The National Labor Relations Act states that employers cannot ban the discussion of salary and working conditions among employees. There also may be state laws, like those in New York and California, that prohibit employers from enacting confidentially policies that prohibit employees from discussing their wages.
The answer changes on a state-by-state basis. While many state laws do not prohibit this, some states, like New York and California, prohibit employers from relying on an applicant’s salary history in setting wages, asking an applicant or current employee about salary history, seeking salary history from applicants or current employees, and retaliating against an employee who has refused to share salary history or has filed a complaint.
Under the EPA, employees have two years after the unlawful compensation practice to file a claim, or three years in the case of a “willful violation.” Other laws have different deadlines, known as statutes of limitations, for filing claims. It is important to consult with an attorney who can advise you about any filing deadlines that may apply to you.
The same laws that prohibit pay inequality also protect employees who raise concerns or complaints about pay inequity or pay discrimination. If you believe your employer has retaliated against you for raising concerns or complaining about pay inequality or pay discrimination, you should speak with a qualified attorney.
Representative Class Cases
Representative Individual Cases
- Litigated and resolved an equal pay lawsuit on behalf of a female professional at JPMorgan Chase.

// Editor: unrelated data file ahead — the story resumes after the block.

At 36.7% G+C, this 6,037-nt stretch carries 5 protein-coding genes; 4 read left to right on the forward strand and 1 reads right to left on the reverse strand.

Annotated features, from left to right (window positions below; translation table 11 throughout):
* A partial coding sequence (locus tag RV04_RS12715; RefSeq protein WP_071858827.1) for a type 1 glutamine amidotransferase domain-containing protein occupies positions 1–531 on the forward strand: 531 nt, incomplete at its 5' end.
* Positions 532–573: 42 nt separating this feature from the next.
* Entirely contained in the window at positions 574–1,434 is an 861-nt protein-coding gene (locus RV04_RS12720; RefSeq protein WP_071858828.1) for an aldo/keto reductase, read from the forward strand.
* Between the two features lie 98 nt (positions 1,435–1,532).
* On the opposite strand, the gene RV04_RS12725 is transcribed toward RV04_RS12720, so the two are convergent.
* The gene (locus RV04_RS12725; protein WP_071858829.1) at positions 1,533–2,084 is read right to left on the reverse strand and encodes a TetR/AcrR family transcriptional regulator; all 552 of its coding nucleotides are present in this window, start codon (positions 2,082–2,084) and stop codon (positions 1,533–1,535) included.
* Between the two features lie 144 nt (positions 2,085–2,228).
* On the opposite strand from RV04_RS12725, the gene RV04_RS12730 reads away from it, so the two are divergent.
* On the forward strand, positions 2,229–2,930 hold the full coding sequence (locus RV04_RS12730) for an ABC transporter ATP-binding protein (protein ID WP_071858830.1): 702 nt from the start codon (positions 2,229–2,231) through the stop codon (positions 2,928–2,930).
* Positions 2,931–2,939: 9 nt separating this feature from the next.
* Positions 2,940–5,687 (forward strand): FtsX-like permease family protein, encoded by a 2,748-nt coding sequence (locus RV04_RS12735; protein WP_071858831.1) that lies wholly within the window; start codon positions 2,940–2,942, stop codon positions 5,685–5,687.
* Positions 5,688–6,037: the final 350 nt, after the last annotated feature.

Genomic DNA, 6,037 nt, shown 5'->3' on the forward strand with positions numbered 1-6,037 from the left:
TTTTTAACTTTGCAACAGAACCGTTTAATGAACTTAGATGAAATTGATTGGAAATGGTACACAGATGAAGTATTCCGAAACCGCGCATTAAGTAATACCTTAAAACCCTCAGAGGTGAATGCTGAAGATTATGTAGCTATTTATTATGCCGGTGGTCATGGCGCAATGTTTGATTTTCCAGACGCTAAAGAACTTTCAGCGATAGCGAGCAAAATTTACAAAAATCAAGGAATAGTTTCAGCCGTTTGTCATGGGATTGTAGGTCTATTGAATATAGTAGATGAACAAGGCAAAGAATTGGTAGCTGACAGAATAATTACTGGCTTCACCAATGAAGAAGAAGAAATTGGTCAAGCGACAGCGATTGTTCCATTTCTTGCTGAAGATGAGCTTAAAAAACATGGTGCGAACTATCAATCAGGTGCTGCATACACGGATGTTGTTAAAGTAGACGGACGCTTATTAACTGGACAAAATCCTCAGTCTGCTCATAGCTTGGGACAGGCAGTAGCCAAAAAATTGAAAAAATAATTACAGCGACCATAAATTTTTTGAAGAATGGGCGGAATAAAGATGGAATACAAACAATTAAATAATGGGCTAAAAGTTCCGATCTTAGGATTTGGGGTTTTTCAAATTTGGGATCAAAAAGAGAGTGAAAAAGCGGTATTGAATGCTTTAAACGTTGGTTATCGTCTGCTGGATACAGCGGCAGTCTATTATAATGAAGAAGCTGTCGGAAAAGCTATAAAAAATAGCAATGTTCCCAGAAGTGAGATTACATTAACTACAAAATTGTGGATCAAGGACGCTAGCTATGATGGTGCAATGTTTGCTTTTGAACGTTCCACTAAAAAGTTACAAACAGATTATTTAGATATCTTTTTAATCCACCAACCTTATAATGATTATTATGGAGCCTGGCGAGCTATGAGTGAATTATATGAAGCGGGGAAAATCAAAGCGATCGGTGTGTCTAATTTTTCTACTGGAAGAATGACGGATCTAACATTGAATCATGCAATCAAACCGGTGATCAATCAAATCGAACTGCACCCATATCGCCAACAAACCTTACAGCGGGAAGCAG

- Represented in arbitration a female law firm partner who was paid less than the male partners at the law firm.
- Negotiated a settlement agreement for a woman in investor relations at a private equity firm who was awarded less carried interest than her male colleagues.
- Mediated a matter on behalf of a female financial services executive who was paid less than her male successor.
- Negotiated on behalf of a female employee at a tech company who was awarded less equity than her male peers.
- Represented a Black employee at a major investment and banking firm who was paid less than his white peers.
- Represents a senior woman at Google with equal pay, discrimination, and retaliation claims in her lawsuit.
- Represented a female doctor who was paid less than male doctors at the hospital where she worked.
- Know Your Rights: New NYC Law Requiring Salary Disclosures in Job Postings
- California Employers Must Post Salary Ranges on Job Listings and Disclose Pay Data
- New York City Job Postings Now Require Salary Range
- Seeking to strengthen pay equity laws in New York
(*Prior results do not guarantee a similar outcome.)